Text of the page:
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Monday Morning Mailbag: Boone's Impact On Pick No. 23

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With the signing of Alex Boone, I think we should go after a wide receiver in the 1st round of the draft. I like Josh Doctson because I hear he is the most NFL-ready receiver. What are your thoughts?

-- Dmitri R.

Albuquerque, NM

I wouldn't predetermine a position to take in any round of the draft and I don't think anything the Vikings have done in free agency makes it easier to predict what they'll do in the draft. The best philosophy is to take the best player available. Even if you've identified WR as a top need for your team, you open yourself up to a mistake by taking a WR over another player who is graded higher. The point of the draft is to add the best talent you can add to your team and then to groom those players to help you win for the long haul. In free agency you can be a bit pickier about acquiring players who fit a specific need. The draft is about pure talent and accumulating as much of it as you can. If, when the Vikings are on the clock, a WR is among the best available players, then that could be the pick. But I don't think the team will force it.

Thanks for all the great free agency content. I just listened to the tape of Alex Boone meeting the media. I got the sense that he's the type of player that Rick Spielman & Coach Zimmer want. Is it unreasonable to think that Alex will be a leader almost immediately? He certainly came across that way.

-- Gary

St. Cloud, MN

It's not unreasonable to think Boone could be an instant leader on the offensive line, but I would also say that group has some players with leadership ability already and I would also add that leaders earn that role with their teammates. I'm sure Boone understands that whole process and I have no reason to think he'll have any problems assimilating into that offensive line group. It won't surprise me if Boone has a positive impact on his teammates, particularly on some of his fellow linemen.

With the new signing of Alex Boone as the probable LG, will this move Brandon Fusco back to his original spot at RG?

-- Matt Soenen

Rockwell City, IA

None of this has been disclosed by the team, so all we can do is speculate on what might happen. Also, what the Vikings do in the draft could dictate or determine what the plan will be along the offensive line. Coach Zimmer and his offensive staff have a lot of time to make this decision. But, for the sake of answering the question, my guess is Boone will be the starter at LG and the team will consider moving Fusco back to the right side to compete with Mike Harris for time at RG. If this is the plan, the Vikings would have a great situation at the reserve position because both Fusco and Harris have played well for the Vikings and would make for quality backups.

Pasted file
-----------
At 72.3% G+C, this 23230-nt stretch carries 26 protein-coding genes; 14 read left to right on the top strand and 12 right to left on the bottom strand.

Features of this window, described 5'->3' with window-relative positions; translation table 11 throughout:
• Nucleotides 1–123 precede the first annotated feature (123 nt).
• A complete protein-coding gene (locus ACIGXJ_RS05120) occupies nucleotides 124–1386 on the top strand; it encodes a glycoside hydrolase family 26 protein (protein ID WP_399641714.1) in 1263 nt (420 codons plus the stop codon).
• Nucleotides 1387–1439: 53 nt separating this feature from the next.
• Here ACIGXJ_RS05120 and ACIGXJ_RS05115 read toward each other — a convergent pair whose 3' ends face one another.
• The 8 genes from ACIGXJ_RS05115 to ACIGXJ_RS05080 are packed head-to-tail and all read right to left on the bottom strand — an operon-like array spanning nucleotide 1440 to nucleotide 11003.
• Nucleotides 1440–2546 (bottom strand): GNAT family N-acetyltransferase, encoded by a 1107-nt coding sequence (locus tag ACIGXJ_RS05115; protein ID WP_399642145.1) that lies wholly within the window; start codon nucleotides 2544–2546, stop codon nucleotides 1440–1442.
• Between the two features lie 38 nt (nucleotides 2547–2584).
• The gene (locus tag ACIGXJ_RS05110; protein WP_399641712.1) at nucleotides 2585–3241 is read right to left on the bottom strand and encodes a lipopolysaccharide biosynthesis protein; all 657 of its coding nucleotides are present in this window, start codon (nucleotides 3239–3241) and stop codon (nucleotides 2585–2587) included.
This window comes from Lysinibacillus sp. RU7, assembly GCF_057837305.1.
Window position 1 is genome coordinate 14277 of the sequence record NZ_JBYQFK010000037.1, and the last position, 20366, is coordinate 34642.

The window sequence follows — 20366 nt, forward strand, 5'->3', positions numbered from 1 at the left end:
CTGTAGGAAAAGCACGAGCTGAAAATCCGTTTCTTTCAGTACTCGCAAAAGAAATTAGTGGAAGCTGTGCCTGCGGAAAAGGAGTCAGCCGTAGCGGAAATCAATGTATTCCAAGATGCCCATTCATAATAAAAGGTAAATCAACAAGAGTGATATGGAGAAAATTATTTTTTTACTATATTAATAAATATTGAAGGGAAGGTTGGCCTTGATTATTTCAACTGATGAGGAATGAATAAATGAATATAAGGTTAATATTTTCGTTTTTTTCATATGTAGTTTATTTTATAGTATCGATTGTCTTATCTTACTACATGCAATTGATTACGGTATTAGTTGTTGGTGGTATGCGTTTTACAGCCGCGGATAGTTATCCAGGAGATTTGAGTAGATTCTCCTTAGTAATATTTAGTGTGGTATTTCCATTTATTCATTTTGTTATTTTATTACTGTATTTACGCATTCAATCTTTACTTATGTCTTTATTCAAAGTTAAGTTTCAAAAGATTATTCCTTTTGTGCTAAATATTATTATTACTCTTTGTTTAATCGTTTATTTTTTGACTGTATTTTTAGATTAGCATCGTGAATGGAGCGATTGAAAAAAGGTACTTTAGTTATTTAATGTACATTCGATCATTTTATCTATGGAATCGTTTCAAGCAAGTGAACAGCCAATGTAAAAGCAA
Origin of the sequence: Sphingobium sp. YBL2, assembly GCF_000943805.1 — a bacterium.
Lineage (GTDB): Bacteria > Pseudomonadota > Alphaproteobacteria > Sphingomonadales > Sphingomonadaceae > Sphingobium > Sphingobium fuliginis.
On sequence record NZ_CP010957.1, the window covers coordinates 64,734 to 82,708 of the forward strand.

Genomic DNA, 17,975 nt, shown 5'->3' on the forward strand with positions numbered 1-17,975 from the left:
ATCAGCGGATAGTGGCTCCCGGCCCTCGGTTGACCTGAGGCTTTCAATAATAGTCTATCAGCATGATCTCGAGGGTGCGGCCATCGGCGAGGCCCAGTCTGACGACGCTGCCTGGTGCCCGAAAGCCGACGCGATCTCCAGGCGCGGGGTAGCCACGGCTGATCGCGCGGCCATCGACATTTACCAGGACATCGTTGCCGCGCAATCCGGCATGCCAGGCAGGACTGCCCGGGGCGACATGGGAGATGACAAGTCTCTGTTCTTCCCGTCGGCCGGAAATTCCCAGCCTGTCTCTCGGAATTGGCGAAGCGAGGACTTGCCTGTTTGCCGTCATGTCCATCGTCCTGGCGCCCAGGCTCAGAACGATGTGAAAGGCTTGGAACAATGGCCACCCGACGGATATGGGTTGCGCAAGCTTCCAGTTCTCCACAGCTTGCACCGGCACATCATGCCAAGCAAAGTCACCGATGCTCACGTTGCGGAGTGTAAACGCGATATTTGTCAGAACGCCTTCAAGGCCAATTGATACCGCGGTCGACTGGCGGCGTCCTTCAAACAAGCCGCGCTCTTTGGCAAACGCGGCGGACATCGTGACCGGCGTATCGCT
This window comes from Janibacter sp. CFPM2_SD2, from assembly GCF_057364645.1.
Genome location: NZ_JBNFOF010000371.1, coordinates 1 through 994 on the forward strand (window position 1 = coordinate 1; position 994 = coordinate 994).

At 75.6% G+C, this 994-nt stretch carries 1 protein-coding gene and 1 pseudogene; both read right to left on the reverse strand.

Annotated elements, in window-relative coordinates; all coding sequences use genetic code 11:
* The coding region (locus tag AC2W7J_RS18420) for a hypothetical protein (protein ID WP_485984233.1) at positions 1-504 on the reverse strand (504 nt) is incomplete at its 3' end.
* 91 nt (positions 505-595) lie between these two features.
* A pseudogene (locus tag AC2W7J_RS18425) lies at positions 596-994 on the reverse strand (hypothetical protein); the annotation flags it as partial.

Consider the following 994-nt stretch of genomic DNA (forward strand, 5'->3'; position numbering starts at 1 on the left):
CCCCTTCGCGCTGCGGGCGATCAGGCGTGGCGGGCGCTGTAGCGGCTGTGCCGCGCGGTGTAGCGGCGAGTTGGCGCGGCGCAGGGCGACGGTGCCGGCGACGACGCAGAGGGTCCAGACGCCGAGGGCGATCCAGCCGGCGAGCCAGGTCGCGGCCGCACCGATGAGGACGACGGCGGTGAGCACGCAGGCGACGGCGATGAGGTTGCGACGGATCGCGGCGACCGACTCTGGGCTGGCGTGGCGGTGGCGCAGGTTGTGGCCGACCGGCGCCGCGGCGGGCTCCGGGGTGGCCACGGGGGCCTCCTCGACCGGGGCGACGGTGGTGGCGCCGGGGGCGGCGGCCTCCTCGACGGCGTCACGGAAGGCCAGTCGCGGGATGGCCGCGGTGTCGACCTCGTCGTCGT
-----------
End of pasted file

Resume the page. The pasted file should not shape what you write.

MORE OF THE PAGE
If you had to choose between a player that is coming out of college football with raw talent that you could mold or a player coming out of college who is a high profile player, which would you pick/prefer? We've seen a lot of high profile players come into the League and not live up to expectations, and a lot of players with raw talent come in and tear it up. Raw talent? Or high profile?

-- Ian

Strasburg, VA

I'm not fundamentally opposed to having a high-profile rookie on the team, but I don't view the player's level of celebrity as any indication as to whether he's going to be able to help the Vikings out or not. So I would most certainly look at raw talent as the more attractive trait, without a doubt. And that would especially be true here in Minnesota with the coaching staff the Vikings have – this group knows how to develop talent.

The Vikings need some more talent at wide receiver. How much does production weigh in on the discussion? Production would make Tyler Boyd perhaps the best pick and he would likely be there in the 2nd round. What do you hear?

-- Jerry Carrier

You could put a picture of Boyd next to the word "production" in the dictionary and I wouldn't have a problem with it. He has the Pennsylvania state high school record for career TDs with 117 and then he went to the University of Pittsburgh and set the program's career record in receptions with 254 and receiving yards with 3,361. When it comes to the evaluation process, production most certainly matters. But it's not everything. Nothing in the evaluation process is the be-all, end-all. Every part of the process and every angle there is to analyze is all part of a large body of work that teams study. The level of competition at which that production was created matters to evaluators, as does a player's health and character, his fit in the scheme and the potential for physical and ability growth. There are a lot of factors and teams try their best not to let any one factor dwarf many others.

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